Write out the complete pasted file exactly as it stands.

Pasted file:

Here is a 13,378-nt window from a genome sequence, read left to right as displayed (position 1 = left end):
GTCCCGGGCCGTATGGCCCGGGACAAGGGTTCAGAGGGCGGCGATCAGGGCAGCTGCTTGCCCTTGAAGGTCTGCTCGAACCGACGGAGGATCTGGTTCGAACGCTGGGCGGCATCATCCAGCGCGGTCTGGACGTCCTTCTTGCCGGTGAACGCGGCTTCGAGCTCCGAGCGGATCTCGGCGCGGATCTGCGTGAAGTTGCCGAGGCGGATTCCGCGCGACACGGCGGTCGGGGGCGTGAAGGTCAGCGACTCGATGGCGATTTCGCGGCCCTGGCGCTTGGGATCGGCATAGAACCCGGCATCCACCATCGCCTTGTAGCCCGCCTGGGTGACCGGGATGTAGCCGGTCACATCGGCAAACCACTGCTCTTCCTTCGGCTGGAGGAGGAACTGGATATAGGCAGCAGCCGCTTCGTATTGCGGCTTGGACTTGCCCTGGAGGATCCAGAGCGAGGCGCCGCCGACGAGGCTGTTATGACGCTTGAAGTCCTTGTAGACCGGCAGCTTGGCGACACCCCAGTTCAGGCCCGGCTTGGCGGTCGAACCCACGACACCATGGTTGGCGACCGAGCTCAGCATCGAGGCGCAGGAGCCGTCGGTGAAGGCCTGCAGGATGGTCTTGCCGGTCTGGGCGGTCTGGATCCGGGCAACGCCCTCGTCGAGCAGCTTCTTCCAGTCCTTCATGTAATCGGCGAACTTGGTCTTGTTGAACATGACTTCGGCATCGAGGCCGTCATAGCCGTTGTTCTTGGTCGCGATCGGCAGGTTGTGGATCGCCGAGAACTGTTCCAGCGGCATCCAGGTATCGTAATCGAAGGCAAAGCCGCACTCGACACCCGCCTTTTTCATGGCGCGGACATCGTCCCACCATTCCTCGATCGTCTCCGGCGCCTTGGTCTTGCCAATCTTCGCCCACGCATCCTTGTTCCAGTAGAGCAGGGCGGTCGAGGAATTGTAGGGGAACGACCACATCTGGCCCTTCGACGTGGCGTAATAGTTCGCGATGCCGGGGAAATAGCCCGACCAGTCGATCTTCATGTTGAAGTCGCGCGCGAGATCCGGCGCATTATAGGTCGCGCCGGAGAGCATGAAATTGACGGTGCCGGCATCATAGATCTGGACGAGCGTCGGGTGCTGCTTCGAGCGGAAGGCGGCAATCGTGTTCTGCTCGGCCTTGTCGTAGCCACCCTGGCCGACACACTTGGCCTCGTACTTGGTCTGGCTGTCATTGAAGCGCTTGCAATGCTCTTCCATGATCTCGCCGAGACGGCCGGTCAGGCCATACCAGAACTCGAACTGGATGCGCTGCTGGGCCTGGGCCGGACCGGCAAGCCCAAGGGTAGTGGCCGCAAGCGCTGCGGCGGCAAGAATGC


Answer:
Here is a 13,378-nt window from a genome sequence, read left to right as displayed (position 1 = left end):
GTCCCGGGCCGTATGGCCCGGGACAAGGGTTCAGAGGGCGGCGATCAGGGCAGCTGCTTGCCCTTGAAGGTCTGCTCGAACCGACGGAGGATCTGGTTCGAACGCTGGGCGGCATCATCCAGCGCGGTCTGGACGTCCTTCTTGCCGGTGAACGCGGCTTCGAGCTCCGAGCGGATCTCGGCGCGGATCTGCGTGAAGTTGCCGAGGCGGATTCCGCGCGACACGGCGGTCGGGGGCGTGAAGGTCAGCGACTCGATGGCGATTTCGCGGCCCTGGCGCTTGGGATCGGCATAGAACCCGGCATCCACCATCGCCTTGTAGCCCGCCTGGGTGACCGGGATGTAGCCGGTCACATCGGCAAACCACTGCTCTTCCTTCGGCTGGAGGAGGAACTGGATATAGGCAGCAGCCGCTTCGTATTGCGGCTTGGACTTGCCCTGGAGGATCCAGAGCGAGGCGCCGCCGACGAGGCTGTTATGACGCTTGAAGTCCTTGTAGACCGGCAGCTTGGCGACACCCCAGTTCAGGCCCGGCTTGGCGGTCGAACCCACGACACCATGGTTGGCGACCGAGCTCAGCATCGAGGCGCAGGAGCCGTCGGTGAAGGCCTGCAGGATGGTCTTGCCGGTCTGGGCGGTCTGGATCCGGGCAACGCCCTCGTCGAGCAGCTTCTTCCAGTCCTTCATGTAATCGGCGAACTTGGTCTTGTTGAACATGACTTCGGCATCGAGGCCGTCATAGCCGTTGTTCTTGGTCGCGATCGGCAGGTTGTGGATCGCCGAGAACTGTTCCAGCGGCATCCAGGTATCGTAATCGAAGGCAAAGCCGCACTCGACACCCGCCTTTTTCATGGCGCGGACATCGTCCCACCATTCCTCGATCGTCTCCGGCGCCTTGGTCTTGCCAATCTTCGCCCACGCATCCTTGTTCCAGTAGAGCAGGGCGGTCGAGGAATTGTAGGGGAACGACCACATCTGGCCCTTCGACGTGGCGTAATAGTTCGCGATGCCGGGGAAATAGCCCGACCAGTCGATCTTCATGTTGAAGTCGCGCGCGAGATCCGGCGCATTATAGGTCGCGCCGGAGAGCATGAAATTGACGGTGCCGGCATCATAGATCTGGACGAGCGTCGGGTGCTGCTTCGAGCGGAAGGCGGCAATCGTGTTCTGCTCGGCCTTGTCGTAGCCACCCTGGCCGACACACTTGGCCTCGTACTTGGTCTGGCTGTCATTGAAGCGCTTGCAATGCTCTTCCATGATCTCGCCGAGACGGCCGGTCAGGCCATACCAGAACTCGAACTGGATGCGCTGCTGGGCCTGGGCCGGACCGGCAAGCCCAAGGGTAGTGGCCGCAAGCGCTGCGGCGGCAAGAATGC